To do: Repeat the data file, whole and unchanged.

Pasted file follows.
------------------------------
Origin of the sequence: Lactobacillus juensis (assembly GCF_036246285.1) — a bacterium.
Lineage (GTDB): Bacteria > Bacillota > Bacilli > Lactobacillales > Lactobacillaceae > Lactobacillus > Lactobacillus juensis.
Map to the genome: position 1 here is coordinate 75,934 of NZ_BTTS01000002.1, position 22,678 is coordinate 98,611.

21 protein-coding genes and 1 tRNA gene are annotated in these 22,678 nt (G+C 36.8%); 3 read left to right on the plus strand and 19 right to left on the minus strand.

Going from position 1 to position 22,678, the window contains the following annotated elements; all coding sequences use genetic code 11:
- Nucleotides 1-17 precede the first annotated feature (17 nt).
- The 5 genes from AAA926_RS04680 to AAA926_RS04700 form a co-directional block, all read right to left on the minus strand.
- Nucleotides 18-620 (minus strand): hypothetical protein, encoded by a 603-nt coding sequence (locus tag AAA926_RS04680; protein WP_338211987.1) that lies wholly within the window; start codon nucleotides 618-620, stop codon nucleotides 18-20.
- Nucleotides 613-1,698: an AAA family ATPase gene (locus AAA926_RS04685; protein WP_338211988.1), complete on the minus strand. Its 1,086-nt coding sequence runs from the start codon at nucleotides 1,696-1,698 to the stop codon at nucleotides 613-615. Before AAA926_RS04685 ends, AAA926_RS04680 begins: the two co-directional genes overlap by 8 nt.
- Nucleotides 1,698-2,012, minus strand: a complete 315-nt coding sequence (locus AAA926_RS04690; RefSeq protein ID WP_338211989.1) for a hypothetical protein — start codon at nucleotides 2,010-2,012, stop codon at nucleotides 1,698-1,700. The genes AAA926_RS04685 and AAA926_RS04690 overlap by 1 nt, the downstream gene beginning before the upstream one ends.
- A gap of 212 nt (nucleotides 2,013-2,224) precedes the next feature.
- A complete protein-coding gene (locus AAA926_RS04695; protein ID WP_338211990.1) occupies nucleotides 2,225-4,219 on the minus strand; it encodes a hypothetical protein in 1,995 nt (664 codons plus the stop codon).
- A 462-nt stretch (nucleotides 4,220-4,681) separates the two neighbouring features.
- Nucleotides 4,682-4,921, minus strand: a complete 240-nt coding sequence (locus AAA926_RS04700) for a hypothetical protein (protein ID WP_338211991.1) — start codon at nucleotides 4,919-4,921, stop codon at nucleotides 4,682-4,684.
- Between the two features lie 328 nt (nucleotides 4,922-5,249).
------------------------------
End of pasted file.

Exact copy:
Origin of the sequence: Lactobacillus juensis (assembly GCF_036246285.1) — a bacterium.
Lineage (GTDB): Bacteria > Bacillota > Bacilli > Lactobacillales > Lactobacillaceae > Lactobacillus > Lactobacillus juensis.
Map to the genome: position 1 here is coordinate 75,934 of NZ_BTTS01000002.1, position 22,678 is coordinate 98,611.

21 protein-coding genes and 1 tRNA gene are annotated in these 22,678 nt (G+C 36.8%); 3 read left to right on the plus strand and 19 right to left on the minus strand.

Going from position 1 to position 22,678, the window contains the following annotated elements; all coding sequences use genetic code 11:
- Nucleotides 1-17 precede the first annotated feature (17 nt).
- The 5 genes from AAA926_RS04680 to AAA926_RS04700 form a co-directional block, all read right to left on the minus strand.
- Nucleotides 18-620 (minus strand): hypothetical protein, encoded by a 603-nt coding sequence (locus tag AAA926_RS04680; protein WP_338211987.1) that lies wholly within the window; start codon nucleotides 618-620, stop codon nucleotides 18-20.
- Nucleotides 613-1,698: an AAA family ATPase gene (locus AAA926_RS04685; protein WP_338211988.1), complete on the minus strand. Its 1,086-nt coding sequence runs from the start codon at nucleotides 1,696-1,698 to the stop codon at nucleotides 613-615. Before AAA926_RS04685 ends, AAA926_RS04680 begins: the two co-directional genes overlap by 8 nt.
- Nucleotides 1,698-2,012, minus strand: a complete 315-nt coding sequence (locus AAA926_RS04690; RefSeq protein ID WP_338211989.1) for a hypothetical protein — start codon at nucleotides 2,010-2,012, stop codon at nucleotides 1,698-1,700. The genes AAA926_RS04685 and AAA926_RS04690 overlap by 1 nt, the downstream gene beginning before the upstream one ends.
- A gap of 212 nt (nucleotides 2,013-2,224) precedes the next feature.
- A complete protein-coding gene (locus AAA926_RS04695; protein ID WP_338211990.1) occupies nucleotides 2,225-4,219 on the minus strand; it encodes a hypothetical protein in 1,995 nt (664 codons plus the stop codon).
- A 462-nt stretch (nucleotides 4,220-4,681) separates the two neighbouring features.
- Nucleotides 4,682-4,921, minus strand: a complete 240-nt coding sequence (locus AAA926_RS04700) for a hypothetical protein (protein ID WP_338211991.1) — start codon at nucleotides 4,919-4,921, stop codon at nucleotides 4,682-4,684.
- Between the two features lie 328 nt (nucleotides 4,922-5,249).